Genomes Project identifies rare condition

One of the first patients to sign up to the 100,000 Genomes Project has received a diagnosis for his rare genetic condition after years of speculation.

alex mastersonAlex Masterson [pictured] was originally diagnosed with Noonan syndrome, a genetic disorder that can cause heart defects and distinctive facial features, when he was five years old, but he did not have a mutation in the genes usually known to cause the condition.

Through the years Alex has had 28 operations including the removal of multiple benign tumours, several bouts of heart surgery, stomach surgery, dental work and operations on his feet.

Dr Melita Irving, Consultant Clinical Geneticist at Guy’s and St Thomas’ NHS Foundation Trust, told the family about the 100,000 Genomes Project in 2014 and they enrolled Alex straight away.

The project involves sequencing 100,000 genomes from people who have a rare disease or cancer. Your genome is your body’s instruction manual. It is made up of DNA and there is a copy in almost every cell. The aim of the project is to create a new genomic medicine service for the NHS –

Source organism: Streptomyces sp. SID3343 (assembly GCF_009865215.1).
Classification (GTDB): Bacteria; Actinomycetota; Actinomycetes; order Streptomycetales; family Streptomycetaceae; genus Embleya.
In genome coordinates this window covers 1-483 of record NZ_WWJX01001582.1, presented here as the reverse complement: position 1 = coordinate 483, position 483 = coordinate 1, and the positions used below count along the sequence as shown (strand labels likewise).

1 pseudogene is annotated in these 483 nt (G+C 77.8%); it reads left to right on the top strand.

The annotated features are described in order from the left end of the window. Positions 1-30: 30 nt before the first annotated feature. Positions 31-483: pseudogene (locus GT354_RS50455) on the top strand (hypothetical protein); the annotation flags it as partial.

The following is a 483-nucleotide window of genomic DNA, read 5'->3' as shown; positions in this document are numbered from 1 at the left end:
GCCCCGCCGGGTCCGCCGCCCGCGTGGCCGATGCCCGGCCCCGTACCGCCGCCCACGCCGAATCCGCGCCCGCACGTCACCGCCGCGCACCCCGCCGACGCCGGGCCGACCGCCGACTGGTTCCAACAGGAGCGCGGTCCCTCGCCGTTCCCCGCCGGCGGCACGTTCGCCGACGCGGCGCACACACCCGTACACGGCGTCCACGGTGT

transforming the way people are cared for.

Sequencing of his genome revealed that Alex has a related rare genetic disorder called Leopard syndrome, also known as Noonan syndrome with multiple lentigines (NSML).

Dr Irving said:

We had reached the limits of the genetic tests available and we still had no answers for Alex and his family as to why this was happening to him, so when the 100,000 Genomes Project came along we leapt at the chance to enrol Alex.
The project is transforming genetic testing in the NHS, not just for families with a rare disease like Alex, but also for people with cancer and other medical conditions, helping to inform decisions about the most effective treatment for them.

Guy’s and St Thomas’ NHS Foundation Trust leads the South London Genomic Medicine Centre, which involves King’s College Hospital, South London and Maudsley and St George’s University Hospitals NHS Foundation Trusts.

The King’s Health Partners Genetics, Rheumatology, Infection, Immunology and Dermatology Clinical Academic Group promotes academic input into the delivery of state-of-the-art clinical services, fuels investigative clinical research, and promotes the translation of basic science discoveries.